"It has affected most of the merchants," said Mike Boylan, who owns a furniture store on Market Street. "They block off meters, and no one can go in or out of buildings or walk up and down the street" when the movie is filming.

"But everyone is sticking together and doing their best," said Boylan, who recognizes that the movie ultimately is good for Kittanning.

Commissioner Scahill agrees that a few naysayers have surfaced. But, he said, "There's another star in the movie besides Richard Gere and Laura Linney. It's the town of Kittanning."

He's standing a few doors down from Dizzy Lizzy's, dressed in full Santa regalia with his wife, Audrey, playing Mrs. Claus. It's a familiar role for Scahill, who said, "Politicians serve the same function. We try to make people feel better and to deliver good things. Santa Claus is hope."

The famous face in the crowd is Richard Gere, who portrays a reporter investigating strange events in a small town in "The Mothman Porphecies." In this scene, he mixes with revelers at a Christmas-tree lighting part. (Bill Wade, Post-Gazette)

Four takes

The movie's director, Mark Pellington, just hopes he can stay on schedule. Because Linney had to fly to Los Angeles to attend Sunday's Screen Actors Guild awards and Monday's luncheon for Oscar nominees, her Christmas street scenes all had to be shot on this one night.

But first, Pellington had to film the scene in which Gere walks out of the alley and into the crowd. It involves a tricky camera move in which it backs out of the passageway, turns and follows Gere from high above as he walks up the street. Security people keep moving folks away from the area where the crane will turn, trying to make sure no one gets hit.

The other concern is that the camera, which costs $300,000, doesn't hit the buildings on either side of the alley.

The movie's first assistant director, John Hockridge, greets the hordes of extras and tells them what to do. The main thing is not to stare at Gere when he joins their midst. He's just another guy, Hockridge emphasizes. He's supposed to be Washington Post reporter John Klein, in town to investigate accounts of strange, perhaps supernatural sightings.

Gere skips the first rehearsal, however. His stand-in, Wayne Calder, takes his place. Calder, of McCandless, bears a strong facial resemblance to the star, although his hair is grayer. You can see the difference when the two men chat, but some extras mistook Calder for Gere at a distance when they were apart.

After two takes, one of the crew members hands out the foam cups "so you'll have something to carry" while walking up the street. After getting a quizzical look at one point, he asked, "Are you walking?" When the spectator said no, he took the cup and said humorously, "Gimme that back!"

The fourth time was the charm, and crews began setting up for the next shot a block up toward the courthouse, beyond the fire trucks to an area where craft booths lined the street. Two crew members were strapping what looked like a periscope to a cameraman's back so he could get "hand-held" shots of people, with the glow from the fire barrels reflected in their faces.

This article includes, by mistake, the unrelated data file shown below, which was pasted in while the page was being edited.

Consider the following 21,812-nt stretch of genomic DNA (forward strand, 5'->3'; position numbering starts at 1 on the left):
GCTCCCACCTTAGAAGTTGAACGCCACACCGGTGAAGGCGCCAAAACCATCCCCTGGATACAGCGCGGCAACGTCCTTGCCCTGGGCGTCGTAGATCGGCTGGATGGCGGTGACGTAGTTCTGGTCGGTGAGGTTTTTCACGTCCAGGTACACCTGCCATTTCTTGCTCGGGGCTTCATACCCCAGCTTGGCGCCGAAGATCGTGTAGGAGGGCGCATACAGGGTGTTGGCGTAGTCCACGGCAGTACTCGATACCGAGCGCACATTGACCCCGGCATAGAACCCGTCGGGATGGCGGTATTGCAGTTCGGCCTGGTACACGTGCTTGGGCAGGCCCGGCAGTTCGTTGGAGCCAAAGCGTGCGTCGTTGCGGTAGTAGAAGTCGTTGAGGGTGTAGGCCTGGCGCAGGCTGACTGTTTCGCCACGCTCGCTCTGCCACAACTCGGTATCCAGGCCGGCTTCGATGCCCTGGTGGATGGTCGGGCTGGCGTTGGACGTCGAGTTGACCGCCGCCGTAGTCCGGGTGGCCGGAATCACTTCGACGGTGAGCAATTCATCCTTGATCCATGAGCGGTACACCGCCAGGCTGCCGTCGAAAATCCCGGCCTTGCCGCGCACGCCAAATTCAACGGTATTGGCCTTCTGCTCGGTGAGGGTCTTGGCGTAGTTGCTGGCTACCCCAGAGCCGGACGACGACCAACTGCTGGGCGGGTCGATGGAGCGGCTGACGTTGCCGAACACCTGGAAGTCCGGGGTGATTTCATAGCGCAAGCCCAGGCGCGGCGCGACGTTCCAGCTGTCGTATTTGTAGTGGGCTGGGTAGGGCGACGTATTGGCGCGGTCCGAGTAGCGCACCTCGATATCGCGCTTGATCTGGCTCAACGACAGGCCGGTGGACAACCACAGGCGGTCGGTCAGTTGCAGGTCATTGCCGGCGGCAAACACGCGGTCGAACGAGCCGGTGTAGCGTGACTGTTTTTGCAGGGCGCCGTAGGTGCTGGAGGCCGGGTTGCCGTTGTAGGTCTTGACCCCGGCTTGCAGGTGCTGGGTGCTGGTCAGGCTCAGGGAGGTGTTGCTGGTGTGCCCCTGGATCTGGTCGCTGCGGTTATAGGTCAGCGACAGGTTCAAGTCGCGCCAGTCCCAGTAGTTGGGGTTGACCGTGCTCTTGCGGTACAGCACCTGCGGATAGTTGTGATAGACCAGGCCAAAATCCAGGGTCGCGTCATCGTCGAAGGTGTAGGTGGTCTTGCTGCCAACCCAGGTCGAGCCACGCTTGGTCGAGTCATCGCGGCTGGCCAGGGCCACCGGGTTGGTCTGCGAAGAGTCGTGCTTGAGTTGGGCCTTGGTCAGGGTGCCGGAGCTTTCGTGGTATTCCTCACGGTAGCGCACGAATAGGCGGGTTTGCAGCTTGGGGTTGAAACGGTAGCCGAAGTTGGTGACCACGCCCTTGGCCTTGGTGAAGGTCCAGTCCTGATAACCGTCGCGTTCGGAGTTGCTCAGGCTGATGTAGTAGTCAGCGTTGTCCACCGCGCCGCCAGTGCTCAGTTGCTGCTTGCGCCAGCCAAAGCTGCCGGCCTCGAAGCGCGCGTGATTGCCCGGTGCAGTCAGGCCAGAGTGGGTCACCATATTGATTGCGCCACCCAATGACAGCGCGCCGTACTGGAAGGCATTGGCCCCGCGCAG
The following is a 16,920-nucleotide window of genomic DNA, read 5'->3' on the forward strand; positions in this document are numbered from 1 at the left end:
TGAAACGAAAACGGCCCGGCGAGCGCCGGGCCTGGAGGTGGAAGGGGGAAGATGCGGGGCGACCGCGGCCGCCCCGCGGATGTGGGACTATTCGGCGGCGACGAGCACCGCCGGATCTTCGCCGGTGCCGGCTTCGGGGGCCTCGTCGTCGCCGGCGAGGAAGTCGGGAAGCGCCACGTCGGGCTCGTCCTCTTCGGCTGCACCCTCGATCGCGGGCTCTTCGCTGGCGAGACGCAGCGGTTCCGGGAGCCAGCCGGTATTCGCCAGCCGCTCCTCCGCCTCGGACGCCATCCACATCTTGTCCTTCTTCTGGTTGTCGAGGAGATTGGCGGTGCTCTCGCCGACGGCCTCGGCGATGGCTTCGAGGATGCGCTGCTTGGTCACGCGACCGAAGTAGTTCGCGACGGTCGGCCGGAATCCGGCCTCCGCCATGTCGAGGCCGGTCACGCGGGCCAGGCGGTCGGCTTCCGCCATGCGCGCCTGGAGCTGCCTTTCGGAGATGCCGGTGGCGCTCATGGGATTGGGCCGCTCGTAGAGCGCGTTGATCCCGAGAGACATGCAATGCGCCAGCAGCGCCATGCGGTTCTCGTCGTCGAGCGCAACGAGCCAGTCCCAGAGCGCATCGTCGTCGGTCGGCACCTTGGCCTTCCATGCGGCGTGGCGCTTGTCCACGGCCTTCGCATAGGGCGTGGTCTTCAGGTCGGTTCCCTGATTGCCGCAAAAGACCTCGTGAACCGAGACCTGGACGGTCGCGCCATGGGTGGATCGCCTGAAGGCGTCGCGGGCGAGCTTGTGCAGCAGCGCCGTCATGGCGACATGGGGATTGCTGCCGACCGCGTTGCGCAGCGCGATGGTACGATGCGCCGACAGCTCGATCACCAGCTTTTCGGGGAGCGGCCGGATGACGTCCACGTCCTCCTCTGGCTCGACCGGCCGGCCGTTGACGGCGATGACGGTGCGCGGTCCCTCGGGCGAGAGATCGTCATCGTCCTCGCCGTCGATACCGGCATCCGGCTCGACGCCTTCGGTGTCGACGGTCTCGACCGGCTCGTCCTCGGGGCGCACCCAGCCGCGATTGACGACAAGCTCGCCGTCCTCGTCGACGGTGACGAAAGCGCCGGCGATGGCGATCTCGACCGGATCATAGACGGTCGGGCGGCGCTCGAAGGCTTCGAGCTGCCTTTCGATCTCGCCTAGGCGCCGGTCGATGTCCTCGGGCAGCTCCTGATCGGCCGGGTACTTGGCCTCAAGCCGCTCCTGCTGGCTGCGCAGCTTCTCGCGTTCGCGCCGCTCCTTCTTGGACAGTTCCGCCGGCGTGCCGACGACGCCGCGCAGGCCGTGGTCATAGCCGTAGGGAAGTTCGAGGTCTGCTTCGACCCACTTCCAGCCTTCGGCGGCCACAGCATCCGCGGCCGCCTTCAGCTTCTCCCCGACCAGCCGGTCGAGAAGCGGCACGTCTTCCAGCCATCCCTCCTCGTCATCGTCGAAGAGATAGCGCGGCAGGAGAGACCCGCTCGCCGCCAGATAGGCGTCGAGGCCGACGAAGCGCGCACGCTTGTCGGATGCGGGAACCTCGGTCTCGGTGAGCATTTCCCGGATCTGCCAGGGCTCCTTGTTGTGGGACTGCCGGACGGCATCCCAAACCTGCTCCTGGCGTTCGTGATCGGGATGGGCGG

Chatting with Gere

If you looked quickly you could get a glimpse of Linney before she headed back to base camp with one of the producers. Gere hung around a while longer, chatting at one point with a handsome young man with longish black hair and a red jacket.

He's an actor named Shane Callahan who, it turns out, hails from nearby Titusville and is a graduate of the Art Institute of Pittsburgh. He plays Nat Griffin, a "good ol' boy" from Point Pleasant who shows John Klein some of the places where strange things have been happening.

Callahan has been working chiefly out of Wilmington, N.C., which means he's made the obligatory appearance on "Dawson's Creek" along with a TV miniseries and some small independent features "that you might never see."

He got into acting "to meet a girl," he said with a laugh. "I took an acting class and I liked it, got an agent, went to auditions, got a couple parts and just kept doing it."

He went to the Art Institute to learn about music and video but also took some film classes. "I was scared of acting then. I made a couple of short films, too, and I was scared of actors." He laughs again.

He auditioned for "Mothman" last Thanksgiving and got called back at Christmas, which worked out well because he was in the area to spend the holidays with his family.

And now he's playing reindeer games with Richard Gere, celebrating Christmas in March in a West Virginia town located in Pennsylvania.

By the way, that isn't really the police station. Oh, and don't try to get a fill-up at the gas tanks in front of the Laundromat at the corner of Water and Market. They're props, too.

Kittanning should be back to normal by Easter, which comes in April. Really.

bottom navigation bar Terms of Use  Privacy Policy